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and Earnest of their futureGlory; they Vol. II:
discourse at large of the Variety, the
Use, the End and Regulation of these
Gifts, and this in Epistles directed to
those very Men who were endowed
with such Gifts, to be read in all
Churches, and to lye open to all the
World, as well Infidels as Believers;
for this miraculous Effusion of the Spi-
rit, was to be the great Instrument, as
well of Converting the Infidel,as Con-
firming the Faithful. Now had there
been no such Spirit, had there been no
such Gifts, I appeal to any Man, whe-
ther it could ever have entered into the
heart of Man to write after this rate,
things fo monstrously impudent, ab:
surd and false too. This must have
exposed the Gospel, and the Propaga-
ters of it, to the last degree of Con-
tempt, and instead of Converting the
Nations, have forc'd those who had
already embrac'd it, to renounce and
explode it. But I will pursue this Ar-
gument no longer, for I perswade my
self, you are ready to say there is no
need I should ; you all believe a Life to
come,and a Heaven for righteous hum-
ble Souls: I rejoyce in it, and hope you
demonstrate your Faith by your Works;
but alas ! there is N4

2. A.

3

Vol. II. 2. Another Objection against a Hea

ven, which does very much chill and
damp the Influence of it in those that
say they believe and this is that it is re-
mote and distant, Temptations are pre-
sent, the things of this World court
us with immediate Poffeflion and En-
joyment; but the Reward of Self-
denial, the Crown of Righteousness
is remov'd from us, by a long Tract of
Time.

To this I answer, that supposing
the Veracity of God, and the Truth
of Revelation being prov’d, this way
of talking is very idle and extrava-
gant ;''cis well known that Tempta-
tions do but deceive, not satisfie the
Sinner, that even in this world we
owe more to Hope than Possession, and
live more upon Expectation than Fru?
ition. And why should we not be
content,' as well to rely upon God, as
on the false and flattering Promises of
the World, the Flesh, and the Devil ?
But suppose the thing were otherwise,
and that the Pleasures of Sin were all
real, solid, and in poffeffion, yet how
natural is it to remember what the
Scriptures minds us of, That they are but
for a season ; what is present will soon

be

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upon our

be past, and what is to come will soon Vol. II. be present; and then the things of this World, when once past, will return no more for ever ; but the things of the other, when once come, will never leave us, nor we them; The World paffeth away, and the Lusts thereof; but be that doth the will of God abideth for ever, 1 John 2. Lastly, How contradictory is this Objection to our daily Pradice ; we complain that Life is fbort, and yet object against Heaven, that it is at too great a distance. Alas ! we have not too much time hands ; by that time we can be prepared to meet our God, God will call us to himself ; as soon as we can have drest and adorn'd the Soul, it will be time for us to put off the Body. There are few that are fit for Heaven, who think it too long e're they go to it.Nay rather, 'tis so little we do, and there is so much to be done, that we want time to give God proofs of our Faith and Love, and our selves of our Integrity, and happy shall we be if Death and Judgment do not come too soon at last. The Scripture represents our Judge as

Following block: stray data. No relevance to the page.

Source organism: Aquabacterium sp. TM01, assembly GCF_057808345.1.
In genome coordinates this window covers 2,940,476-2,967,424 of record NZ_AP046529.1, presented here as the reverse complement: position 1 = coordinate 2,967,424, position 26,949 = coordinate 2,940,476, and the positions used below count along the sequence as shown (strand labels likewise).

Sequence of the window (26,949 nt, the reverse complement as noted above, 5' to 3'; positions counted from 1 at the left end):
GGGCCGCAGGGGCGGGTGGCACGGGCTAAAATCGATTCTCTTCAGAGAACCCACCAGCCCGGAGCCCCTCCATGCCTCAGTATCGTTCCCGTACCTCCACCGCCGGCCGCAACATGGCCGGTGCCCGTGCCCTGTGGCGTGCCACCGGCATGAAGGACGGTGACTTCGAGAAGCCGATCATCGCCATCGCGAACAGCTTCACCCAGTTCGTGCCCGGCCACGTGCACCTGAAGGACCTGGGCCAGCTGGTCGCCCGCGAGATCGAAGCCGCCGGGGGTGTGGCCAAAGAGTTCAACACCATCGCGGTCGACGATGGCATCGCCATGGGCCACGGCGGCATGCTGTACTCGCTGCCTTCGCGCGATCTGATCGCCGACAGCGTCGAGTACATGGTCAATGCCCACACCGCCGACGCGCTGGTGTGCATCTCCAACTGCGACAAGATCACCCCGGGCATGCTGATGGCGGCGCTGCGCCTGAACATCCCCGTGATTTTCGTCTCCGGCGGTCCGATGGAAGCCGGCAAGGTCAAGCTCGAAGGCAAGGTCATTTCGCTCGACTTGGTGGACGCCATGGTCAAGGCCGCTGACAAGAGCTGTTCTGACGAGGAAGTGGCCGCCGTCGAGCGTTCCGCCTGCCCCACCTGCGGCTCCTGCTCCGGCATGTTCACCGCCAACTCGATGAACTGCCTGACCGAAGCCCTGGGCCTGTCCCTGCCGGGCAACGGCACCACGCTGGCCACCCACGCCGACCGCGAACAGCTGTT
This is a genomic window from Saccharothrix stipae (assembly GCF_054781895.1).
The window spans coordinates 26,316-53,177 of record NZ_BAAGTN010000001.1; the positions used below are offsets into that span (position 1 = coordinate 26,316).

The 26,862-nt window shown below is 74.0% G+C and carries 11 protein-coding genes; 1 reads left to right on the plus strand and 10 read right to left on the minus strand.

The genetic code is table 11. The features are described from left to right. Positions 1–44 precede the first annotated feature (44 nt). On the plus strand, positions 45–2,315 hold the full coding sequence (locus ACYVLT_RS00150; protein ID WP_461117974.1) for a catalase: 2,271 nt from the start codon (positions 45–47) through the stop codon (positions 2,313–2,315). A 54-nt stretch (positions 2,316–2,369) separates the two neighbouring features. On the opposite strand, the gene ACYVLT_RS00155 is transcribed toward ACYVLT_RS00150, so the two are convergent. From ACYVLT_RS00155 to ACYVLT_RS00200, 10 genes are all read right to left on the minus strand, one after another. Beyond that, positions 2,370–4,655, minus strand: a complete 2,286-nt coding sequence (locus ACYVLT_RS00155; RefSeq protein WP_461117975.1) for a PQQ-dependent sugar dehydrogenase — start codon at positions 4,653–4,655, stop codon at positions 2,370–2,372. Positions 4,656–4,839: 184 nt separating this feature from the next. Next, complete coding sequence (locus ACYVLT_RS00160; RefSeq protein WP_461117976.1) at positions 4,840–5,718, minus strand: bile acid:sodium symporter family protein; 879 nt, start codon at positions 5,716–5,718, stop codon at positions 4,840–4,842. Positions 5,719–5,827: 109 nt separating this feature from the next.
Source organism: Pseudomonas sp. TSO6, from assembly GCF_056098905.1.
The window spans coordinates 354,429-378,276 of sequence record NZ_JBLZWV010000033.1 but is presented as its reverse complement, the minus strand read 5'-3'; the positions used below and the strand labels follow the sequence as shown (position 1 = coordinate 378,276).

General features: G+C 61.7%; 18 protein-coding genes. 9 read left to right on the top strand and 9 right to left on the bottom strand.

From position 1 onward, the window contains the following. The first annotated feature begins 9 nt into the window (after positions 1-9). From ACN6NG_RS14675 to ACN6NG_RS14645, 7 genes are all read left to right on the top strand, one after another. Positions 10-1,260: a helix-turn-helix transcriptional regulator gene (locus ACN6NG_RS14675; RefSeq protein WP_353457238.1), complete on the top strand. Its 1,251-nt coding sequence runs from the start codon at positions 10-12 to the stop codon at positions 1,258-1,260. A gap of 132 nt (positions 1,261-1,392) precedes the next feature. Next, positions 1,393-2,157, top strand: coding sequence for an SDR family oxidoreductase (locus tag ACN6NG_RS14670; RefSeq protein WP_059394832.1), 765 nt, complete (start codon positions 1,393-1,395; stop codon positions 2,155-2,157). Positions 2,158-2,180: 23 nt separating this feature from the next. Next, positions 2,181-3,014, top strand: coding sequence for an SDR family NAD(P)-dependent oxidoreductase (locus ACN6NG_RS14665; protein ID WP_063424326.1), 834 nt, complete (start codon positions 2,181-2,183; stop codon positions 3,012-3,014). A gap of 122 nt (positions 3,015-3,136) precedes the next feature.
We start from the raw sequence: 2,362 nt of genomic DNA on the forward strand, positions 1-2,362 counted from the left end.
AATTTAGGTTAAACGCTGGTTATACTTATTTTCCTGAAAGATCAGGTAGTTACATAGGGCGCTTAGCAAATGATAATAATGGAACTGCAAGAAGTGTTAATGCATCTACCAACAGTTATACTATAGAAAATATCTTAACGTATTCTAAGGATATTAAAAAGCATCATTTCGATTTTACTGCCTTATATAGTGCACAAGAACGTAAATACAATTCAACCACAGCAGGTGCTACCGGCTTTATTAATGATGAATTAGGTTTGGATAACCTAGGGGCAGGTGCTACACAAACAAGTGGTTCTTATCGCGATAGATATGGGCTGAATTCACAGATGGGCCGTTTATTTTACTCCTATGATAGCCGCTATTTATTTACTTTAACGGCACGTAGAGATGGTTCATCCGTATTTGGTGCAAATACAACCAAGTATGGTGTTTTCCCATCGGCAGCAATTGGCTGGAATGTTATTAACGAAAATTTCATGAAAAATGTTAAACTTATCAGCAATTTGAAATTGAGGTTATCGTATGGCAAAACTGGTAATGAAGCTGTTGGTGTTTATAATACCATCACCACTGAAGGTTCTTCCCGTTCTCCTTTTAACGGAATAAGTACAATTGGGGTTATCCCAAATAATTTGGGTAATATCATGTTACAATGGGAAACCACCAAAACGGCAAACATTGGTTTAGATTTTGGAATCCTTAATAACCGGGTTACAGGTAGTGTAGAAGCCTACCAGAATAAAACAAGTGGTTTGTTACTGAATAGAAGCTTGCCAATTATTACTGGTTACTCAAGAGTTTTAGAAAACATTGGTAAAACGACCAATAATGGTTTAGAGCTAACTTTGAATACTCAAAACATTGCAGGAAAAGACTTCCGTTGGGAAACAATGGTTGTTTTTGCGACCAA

at the Door ; tells us, That Christ is ready to judge both the quick and

the

standing

Vol. II.the dead, and that a little while, and

be that shall come will come, and will not tarry, Heb. 10. 37,

3. The last thing that obstructs the Efficacy of the great Motive I am talk. ing of, an incorruptible Crown, is this, That the Pleasures of Heaven seem to Spiritual and refin'd. But to this 'tiş ea: fie to answer, All the fault is, we are too gross and carnal ; let our Minds be but once enlightened and purified, and we shall discover unspeakable Beauty and Perfeâion in the Scripture descriptions of a Heaven ; we cannot be so dụll as not to see, that the more raised and perfe&our Nature is, and the more excellent the Obje&t, the more divine and ravishing will be our Pleasure let us but take care to be renewd and transform'd from glory to glory let us be sure that we become Saints here, and equal to Angels hereafter; and then how far soever the Joys and Glo: ries of Heaven be above us now, we then shall be fit for them, and they for us ; in the mean time let us endeavaur to refine our Taste, to improve and exalt our Minds, and then we may af. sure our selves, that the Satisfaction of

an

an immortal and incorruptible and glo- Vol. II. rious Nature, will have as much more Life and Gust in it, then what we meet with in any Enjoyment now, as such a Nature is above a crazy, carpal, fluggilh, mortal one.

I should now pass on to the second Motive taken from this Consideration, That so many run in vain, and fall fort of the prize. I should lay before you the Matter of Fact, invite you to reflect on the dismal Consequence of it, I should enquire into the Reasons of it, and besides the Dangers which are common to us, with Christians of all Ages, I should put you in mind of two or three peculiar to this, such are A. theism and Deism, and a general loosness in our Principles, a general Neglect and Contempt of the Scriptures, and the open Confidence of Sensuality and Vice, the number and obstinacy of our Divisions, and much Ignorance joyned with our Vanity on the account of Superficial Knowledge, but my time will not permit this; I will conclude therefore with beseeching you that you would prepare your felves to run with patience the race that is set before jouy that you would lay aside every

weight,

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